Taking advantage of both public apprehension of Flores' policies and ARENA infighting, the chief opposition party, the Farabundo Marti Liberation Front (FMLN), was able to score a significant victory against ARENA in the March 2003 legislative and municipal elections. The FMLN won control over 31 seats in the 84-seat Legislative Assembly as well as a number of key mayorships including those in most major population centers. ARENA, with only 29 seats in the 84-seat Legislative Assembly, was forced to court the right-wing National Conciliation Party (PCN), with 14 seats, in order to form a majority voting bloc. However, in 2003 the PCN entered into a loose partnership with the FMLN, further limiting ARENA's ability to maneuver in the legislature.
Despite these constraints, ARENA made a strong showing at the March 2004 presidential election, which was marked by an unprecedented 67% voter turnout. ARENA candidate Elias "Tony" Saca handily defeated the FMLN candidate and party head Schafik Handal, garnering 57.71% of the votes cast. Nevertheless, Saca faces a complex political environment.
The defeat of FMLN's presidential candidate Schafik Handal rekindled an FMLN internal struggle between party hardliners allied with Handal and more moderate party members who see the party's recent defeat as a call for reform. In addition, the PCN and the two parties that comprise the center/center-left coalition, the United Democratic Center (CDU) and the Christian Democratic Party (PDC), face dissolution for failing to each capture at least 3% of the votes. Members of all three parties, whose deputies will continue to hold seats in the legislature, have publicly discussed creating new parties or aligning with existing ones. It remains to be seen how the reorganization of political parties, or the internal disputes of the FMLN, will affect voting blocs in the assembly.
Human Rights and Post-War Reforms
During the 12-year civil war, human rights violations by both the government security forces and left-wing guerillas were rampant. The accords established a Truth Commission under UN auspices to investigate the most serious cases. The commission reported its findings in 1993. It recommended that those identified as human rights violators be removed from all government and military posts, as well as recommending judicial reforms. Thereafter, the Legislative Assembly granted amnesty for political crimes committed during the war. Among those freed as a result were the Salvadoran Armed Forces (ESAF) officers convicted in the November 1989 Jesuit murders and the FMLN ex-combatants held for the 1991 murders of two U.S. servicemen. The peace accords also established the Ad Hoc Commission to evaluate the human rights record of the ESAF officer corps.
In accordance with the peace agreements, the constitution was amended to prohibit the military from playing an internal security role except under extraordinary circumstances. Demobilization of Salvadoran military forces generally proceeded on schedule throughout the process. The Treasury Police, National Guard, and National Police were abolished, and military intelligence functions were transferred to civilian control. By 1993--9 months ahead of schedule--the military had cut personnel from a war-time high of 63,000 to the level of 32,000 required by the peace accords. By 1999, ESAF strength stood at less than 15,000, including uniformed and nonuniformed personnel, consisting of personnel in the army, navy, and air force. A purge of military officers accused of human rights abuses and corruption was completed in 1993 in compliance with the Ad Hoc Commission's recommendations. The military's new doctrine, professionalism, and complete withdrawal from political and economic affairs leave it the most respected institution in El Salvador.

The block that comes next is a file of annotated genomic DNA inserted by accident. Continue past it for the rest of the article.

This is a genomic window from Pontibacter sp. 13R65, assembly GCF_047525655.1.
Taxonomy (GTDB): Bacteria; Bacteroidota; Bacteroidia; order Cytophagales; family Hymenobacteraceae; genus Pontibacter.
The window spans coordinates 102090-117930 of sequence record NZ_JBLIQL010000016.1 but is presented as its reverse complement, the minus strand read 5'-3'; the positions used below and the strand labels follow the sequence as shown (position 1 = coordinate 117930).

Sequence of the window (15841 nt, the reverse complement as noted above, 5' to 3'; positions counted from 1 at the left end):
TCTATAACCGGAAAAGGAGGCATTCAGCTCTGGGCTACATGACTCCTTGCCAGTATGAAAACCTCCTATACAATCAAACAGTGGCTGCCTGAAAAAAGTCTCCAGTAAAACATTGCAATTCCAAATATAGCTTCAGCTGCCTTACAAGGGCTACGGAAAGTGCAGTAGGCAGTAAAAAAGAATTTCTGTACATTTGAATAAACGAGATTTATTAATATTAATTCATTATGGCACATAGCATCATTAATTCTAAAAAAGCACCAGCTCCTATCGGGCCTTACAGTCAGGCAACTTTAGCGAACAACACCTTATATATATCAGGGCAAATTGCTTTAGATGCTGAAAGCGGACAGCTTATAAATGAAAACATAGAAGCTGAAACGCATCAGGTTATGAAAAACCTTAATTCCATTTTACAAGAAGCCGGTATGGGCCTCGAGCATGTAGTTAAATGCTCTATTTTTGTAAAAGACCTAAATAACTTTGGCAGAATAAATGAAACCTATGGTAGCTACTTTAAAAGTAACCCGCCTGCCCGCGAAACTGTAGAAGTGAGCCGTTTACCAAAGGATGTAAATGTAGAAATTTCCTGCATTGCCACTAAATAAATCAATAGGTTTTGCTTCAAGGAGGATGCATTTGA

More than 35,000 eligible beneficiaries from among the former guerrillas and soldiers who fought the war received land under the peace accord-mandated land transfer program, which ended in January 1997. The majority of them also have received agricultural credits. The international community, the Salvadoran Government, the former rebels, and the various financial institutions involved in the process continue to work closely together to deal with follow-on issues resulting from the program.
National Civilian Police
The civilian police force, created to replace the discredited public security forces, deployed its first officers in March 1993, and was present throughout the country by the end of 1994. The National Civilian Police (PNC) has about 16,500 officers. The United States, through the International Criminal Investigative Training Assistance Program (ICITAP), led international support for the PNC and the National Public Security Academy (ANSP), providing about $32 million in non-lethal equipment and training since 1992.
Both the Truth Commission and the Joint Group identified weaknesses in the judiciary and recommended solutions, the most dramatic being the replacement of all the magistrates on the Supreme Court. This recommendation was fulfilled in 1994 when an entirely new court was elected, but weaknesses remain. The process of replacing incompetent judges in the lower courts, and of strengthening the attorney generals' and public defender's offices, has moved more slowly. The government continues to work in all of these areas with the help of international donors, including the United States. Action on peace accord-driven constitutional reforms designed to improve the administration of justice was largely completed in 1996 with legislative approval of several amendments and the revision of the Criminal Procedure Code--with broad political consensus.
Principal Government Officials
President—Elias Antonio "Tony" SACA
Vice President--Ana Vilma de ESCOBAR
Minister of Foreign Relations--Francisco LAINEZ
Ambassador to the United States--Rene LEON
Representative to the OAS--Abigail de CASTRO